What is Post Traumatic Stress Disorder?
If you witnessed or experienced something traumatic, you may find yourself experiencing common symptoms of post traumatic stress disorder (PTSD).
So, what is post traumatic stress disorder?
You experienced something very bad in your past, something out of your control but that had negative affect on you mentally, physically, or both. Lately, you are thinking about this event more and more. You may even feel like you are obsessing about the event because you are not able to stop thinking about it. This could be considered symptoms of post traumatic stress disorder, or PTSD.
You do whatever you can to avoid a certain place or person. You try not to think about it because if you do, you feel stress, maybe even panic. You see avoidance of a person, place or thing as the only way to prevent the return of memories associated with them. This too could be a symptom of post-traumatic stress disorder.
If you recognize symptoms such as these, you are not alone. In fact, 70 percent of Americans claimed to have had at least one traumatic experience in their life. This is well over 200 million people, all suffering from the after-effects of a traumatizing event.
PTSD can be overwhelming, but there is help and hope for overcoming your symptoms. Learning more about the disorder is a good first step. Below you will learn how PTSD is defined, what causes the disorder, who can be affected by PTSD, and some of the most common symptoms.
You will also learn how to find the right professional help in overcoming PTSD.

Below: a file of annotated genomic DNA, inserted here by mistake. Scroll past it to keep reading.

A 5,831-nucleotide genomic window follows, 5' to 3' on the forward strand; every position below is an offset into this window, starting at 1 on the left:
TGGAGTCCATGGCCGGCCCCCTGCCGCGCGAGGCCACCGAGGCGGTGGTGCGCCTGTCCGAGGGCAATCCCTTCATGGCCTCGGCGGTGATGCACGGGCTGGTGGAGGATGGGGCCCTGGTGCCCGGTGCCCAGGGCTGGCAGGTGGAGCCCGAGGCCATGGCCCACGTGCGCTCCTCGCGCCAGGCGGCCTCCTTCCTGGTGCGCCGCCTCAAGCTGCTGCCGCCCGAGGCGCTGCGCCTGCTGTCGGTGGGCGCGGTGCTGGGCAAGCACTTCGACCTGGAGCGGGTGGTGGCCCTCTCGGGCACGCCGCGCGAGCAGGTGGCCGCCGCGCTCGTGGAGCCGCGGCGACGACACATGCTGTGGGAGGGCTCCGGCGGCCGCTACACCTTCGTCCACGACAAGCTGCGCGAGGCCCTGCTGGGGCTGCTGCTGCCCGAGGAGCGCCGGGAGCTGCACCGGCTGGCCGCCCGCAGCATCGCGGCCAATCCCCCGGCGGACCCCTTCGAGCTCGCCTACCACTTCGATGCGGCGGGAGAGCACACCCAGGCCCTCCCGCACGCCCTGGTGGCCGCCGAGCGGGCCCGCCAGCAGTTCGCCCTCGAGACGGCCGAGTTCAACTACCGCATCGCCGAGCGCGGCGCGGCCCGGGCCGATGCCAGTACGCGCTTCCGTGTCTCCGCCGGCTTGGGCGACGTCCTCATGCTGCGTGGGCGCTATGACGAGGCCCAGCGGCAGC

What is Post Traumatic Stress Disorder?
Stressful events happen in everyone’s life. Some people, however, experience scary, shocking or dangerous events that are extremely severe and can create long-lasting negative effects. This is called post-traumatic stress disorder, defined by the American Psychiatric Association as a disorder that occurs in people who have witnessed or experienced first-hand a traumatic event.
After the trauma happens, victims can begin to have negative symptoms whenever they are triggered to remember the traumatic event. Triggers can happen soon after the trauma or they can happen many years later. Each person suffering from PTSD may be triggered at different times in their life and they could have different symptoms.
Symptoms of Post-Traumatic Stress Disorder
There are different types of symptoms associated with post-traumatic stress disorder: re-experiencing; avoidance; arousal and reactivity; and cognition and mood.
Re-experiencing symptoms may include having nightmares or flashbacks of the event.
Avoidance is when you try to escape negative emotions associated with the traumatic event. Fear, sadness, shame and anger are all examples of negative emotions. In most avoidance situations, you try to push away any conversations, thoughts or feelings that can remind you of the trauma.
Arousal and reactivity are other symptoms. Even when there is not a threat of a repeat scenario involving the traumatic event you experienced, your body can sometimes feel there is. When this happens, your body shifts into hyper-alertness. It goes into overdrive, to cope with a scary or dangerous situation – even if only perceived.You may find it hard to sleep or concentrate. You may also find you are easily startled; feel panicked or have constant anxiety.